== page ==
Posts Tagged ‘hops shoots’

Full Flavors: Hop Shoots and Goat Chops

“”Boy, I could go for some goat right now” said no American ever. But I have no idea why that is. If you are an urban or rural  homesteader you have probably considered goats because they are hardy, compact, dual-purpose, remarkably productive for their size, and extremely friendly. But you have probably thought, or been told, that the meat is strong-flavored and unappealing.

If you are dealing  with an old goat, this is certainly true, but I can’t imagine butchering an old goat. Goats under a year old are delicious, with a full robust flavor that people who shop at the supermarket can hardly imagine, but nothing that can fairly be described as gaminess. The ones that I occasionally produce for our household are 100% alfalfa-fed. If you are lucky enough to have access to such meat, cook it with respect. For the chops, that means marinating with garlic and herbs and grilling medium-rare because the meat gets tough if allowed to dry out. If you can’t get young grass-fed goat, apply the same principles to lamb chops, another meat that has not yet had the flavor bred out of it. Sear on the grill to medium-rare, let rest in a 200 degree oven for 10 minutes, and serve with a veggie that works with robust flavors, such as the pan-grilled hops shoots shown here.

I sometimes think that the direction of mainstream American agriculture is to eliminate anything that has a distinctive flavor. It’s only relatively recently that we’ve rediscovered dry-aged beef and gotten away from chicken breast, which (unless you raised it yourself) is the most tasteless and cottony part of a tasteless and cottony bird. I have tasted prime-grade beef that had no discernible beef flavor, just a fatty faint sweetness.   Spinach is sold in the baby-leaf stage when it has no intrinsic flavor. Corn is as sugary-sweet as cotton candy, with no “corn” flavor to speak of.  It makes me grateful beyond words for my tiny patch of land where I can grow hops shoots and chicory and grape leaves and wild weeds and herbs of all kinds to feed my desire for food that tastes of itself.

By the way, I cook hops shoots a lot in the spring and after trying several methods, I’ve decided that the only one worth pursuing is to cut the shoots in lengths about 1.5 inches long and stir-fry  in a hot pan with some very good olive oil, a hefty pinch of salt, and nothing else. Continue to cook, stirring intermittently, until there are browned spots and the little nascent leaves are fried crisp. This gives them the richness to accent their slight wild bitterness and makes them truly delicious. Like good goat chops, they are a feral and flavorful treat

I mentioned marinating goat and lamb, and my favorite marinade is the one that my mother used when I was growing up, with a tweak or two from me. It’s great for goat, lamb, and beef.  Tinker with it as you see fit, but at least once  try it as written here, with the finish described:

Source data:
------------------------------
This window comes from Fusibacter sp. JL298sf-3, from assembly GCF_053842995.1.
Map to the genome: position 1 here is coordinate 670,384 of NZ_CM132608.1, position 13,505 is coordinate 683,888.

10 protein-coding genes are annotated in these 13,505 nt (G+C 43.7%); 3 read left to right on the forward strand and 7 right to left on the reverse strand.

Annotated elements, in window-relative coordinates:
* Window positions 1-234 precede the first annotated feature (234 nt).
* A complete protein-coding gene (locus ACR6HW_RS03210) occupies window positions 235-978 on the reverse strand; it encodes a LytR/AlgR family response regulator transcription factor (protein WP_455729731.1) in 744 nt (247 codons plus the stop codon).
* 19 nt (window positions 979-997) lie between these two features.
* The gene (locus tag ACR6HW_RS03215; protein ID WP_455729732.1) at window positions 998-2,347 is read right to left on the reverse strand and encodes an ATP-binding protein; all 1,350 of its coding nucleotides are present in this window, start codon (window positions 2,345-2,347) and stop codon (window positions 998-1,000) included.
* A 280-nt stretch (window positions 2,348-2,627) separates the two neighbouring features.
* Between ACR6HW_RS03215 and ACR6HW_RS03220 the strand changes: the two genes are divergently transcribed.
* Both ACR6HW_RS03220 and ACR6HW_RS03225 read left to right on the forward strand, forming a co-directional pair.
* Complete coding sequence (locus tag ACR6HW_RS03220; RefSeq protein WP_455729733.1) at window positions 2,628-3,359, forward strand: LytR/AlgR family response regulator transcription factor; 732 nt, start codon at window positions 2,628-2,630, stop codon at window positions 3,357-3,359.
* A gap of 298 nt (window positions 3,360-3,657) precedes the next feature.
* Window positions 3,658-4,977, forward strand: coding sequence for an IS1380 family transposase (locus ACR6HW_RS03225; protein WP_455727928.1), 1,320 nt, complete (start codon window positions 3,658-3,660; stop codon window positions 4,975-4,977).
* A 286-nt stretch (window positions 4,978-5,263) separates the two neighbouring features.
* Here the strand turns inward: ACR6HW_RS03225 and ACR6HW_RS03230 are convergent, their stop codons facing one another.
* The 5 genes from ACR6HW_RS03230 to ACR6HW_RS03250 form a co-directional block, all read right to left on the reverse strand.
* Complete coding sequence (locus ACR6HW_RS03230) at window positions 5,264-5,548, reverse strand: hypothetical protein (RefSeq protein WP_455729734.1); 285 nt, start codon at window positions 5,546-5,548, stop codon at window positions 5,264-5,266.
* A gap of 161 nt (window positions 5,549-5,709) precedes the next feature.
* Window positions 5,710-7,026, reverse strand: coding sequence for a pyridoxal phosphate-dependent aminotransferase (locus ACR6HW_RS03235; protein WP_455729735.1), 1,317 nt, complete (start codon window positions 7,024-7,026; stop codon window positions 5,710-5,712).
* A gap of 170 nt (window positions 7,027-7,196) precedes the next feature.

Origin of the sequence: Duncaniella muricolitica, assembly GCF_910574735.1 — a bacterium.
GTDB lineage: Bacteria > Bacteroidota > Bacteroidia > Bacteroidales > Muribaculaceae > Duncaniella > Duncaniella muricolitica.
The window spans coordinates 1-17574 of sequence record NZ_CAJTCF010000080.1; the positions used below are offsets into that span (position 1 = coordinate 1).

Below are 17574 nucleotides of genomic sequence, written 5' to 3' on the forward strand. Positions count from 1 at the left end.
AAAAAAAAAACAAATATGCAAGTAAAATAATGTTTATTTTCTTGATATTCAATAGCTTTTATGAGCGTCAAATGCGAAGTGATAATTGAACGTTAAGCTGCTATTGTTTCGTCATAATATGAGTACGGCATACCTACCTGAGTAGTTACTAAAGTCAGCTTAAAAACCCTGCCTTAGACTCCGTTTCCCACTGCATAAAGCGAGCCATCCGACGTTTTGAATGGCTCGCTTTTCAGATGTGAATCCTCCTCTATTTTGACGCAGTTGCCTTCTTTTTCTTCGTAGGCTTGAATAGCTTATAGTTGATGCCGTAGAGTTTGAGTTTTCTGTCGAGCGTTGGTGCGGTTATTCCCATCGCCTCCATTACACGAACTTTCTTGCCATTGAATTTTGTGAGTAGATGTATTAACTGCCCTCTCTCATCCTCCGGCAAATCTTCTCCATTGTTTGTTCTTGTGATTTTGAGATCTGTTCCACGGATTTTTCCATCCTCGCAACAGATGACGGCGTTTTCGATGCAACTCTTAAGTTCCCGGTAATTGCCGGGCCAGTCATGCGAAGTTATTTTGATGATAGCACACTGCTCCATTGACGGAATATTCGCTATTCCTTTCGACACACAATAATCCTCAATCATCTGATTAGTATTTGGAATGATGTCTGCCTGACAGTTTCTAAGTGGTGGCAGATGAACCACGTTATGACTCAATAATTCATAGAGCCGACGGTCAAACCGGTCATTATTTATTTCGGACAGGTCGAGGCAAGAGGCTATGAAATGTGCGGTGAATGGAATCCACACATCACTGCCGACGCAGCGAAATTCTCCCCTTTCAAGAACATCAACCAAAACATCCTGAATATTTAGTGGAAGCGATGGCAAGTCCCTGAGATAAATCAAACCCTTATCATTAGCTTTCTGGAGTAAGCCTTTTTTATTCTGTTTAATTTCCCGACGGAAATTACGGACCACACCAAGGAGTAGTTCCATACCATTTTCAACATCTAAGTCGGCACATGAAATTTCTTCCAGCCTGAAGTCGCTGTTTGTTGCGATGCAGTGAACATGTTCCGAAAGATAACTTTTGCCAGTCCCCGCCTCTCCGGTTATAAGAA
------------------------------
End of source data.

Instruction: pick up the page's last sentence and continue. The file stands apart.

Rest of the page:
Red meat marinade:

1/2 cup good olive oil

1/2 cup soy sauce

2 tablespoons Worcestershire sauce

1 tablespoon Red Boat fish sauce or 2 mashed fillets of anchovy

2-3 crushed cloves of garlic (I prefer 3) or a couple of stalks of green garlic, sliced fine and then crushed in a mortar and pestle

a small handful of celery leaves, chopped

Mix all ingredients and let sit half an hour, then pour over chops in a dish and let marinate at least four hours and preferably overnight in the refrigerator.

Finish: remove from marinade and salt lavishly on both sides with alder-smoked salt. Sear on a hot grill to produce the ultra flavorful Maillard reactions. Lower heat and grill until done, but no more than medium-rare. Rest in a low oven. Eat and weep. The alder salt makes the meat jump into deliciousness. It’s a case of robust meeting robust and the flame of love being kindled.

If you get interested in producing a bit of your own meat or supporting a farmer who does, study the book “Goat” for more cooking inspiration. Goats and sheep produce milk and meat from land that wouldn’t support crop agriculture, and their meat still has its own distinctive and wonderful flavor. This book was published years ago but, regrettably, there is still nothing else like it.

 

An Assortment of Shoots

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Last night I decided to try a grand assortment of the shoots found on or near my property right now. All would be oven-roasted in olive oil and salt at 500 degrees except for the garlic shoots, which are getting a bit tough this time of year as they elongate toward making scapes and need gentle stewing in olive oil over low heat for a long time, 25-30 minutes. They were cooked sparately on the stovetop.

The materials that I had to work with included a good-sized bundle of hops shoots, which I have shown many times before, and all of the following:

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Tender cattail shoots are shown in the upper picture. The one below shows, from left to right:

  1. Annual arugula shoot with buds only just beginning to show.
  2. Dock shoots harvested before any flower buds show.
  3. Carrot shoots from some roots that I didn’t get around to harvesting.
  4. Stalk of a sunflower picked at about 18″ tall and the very fibrous outer layer carefully peeled off.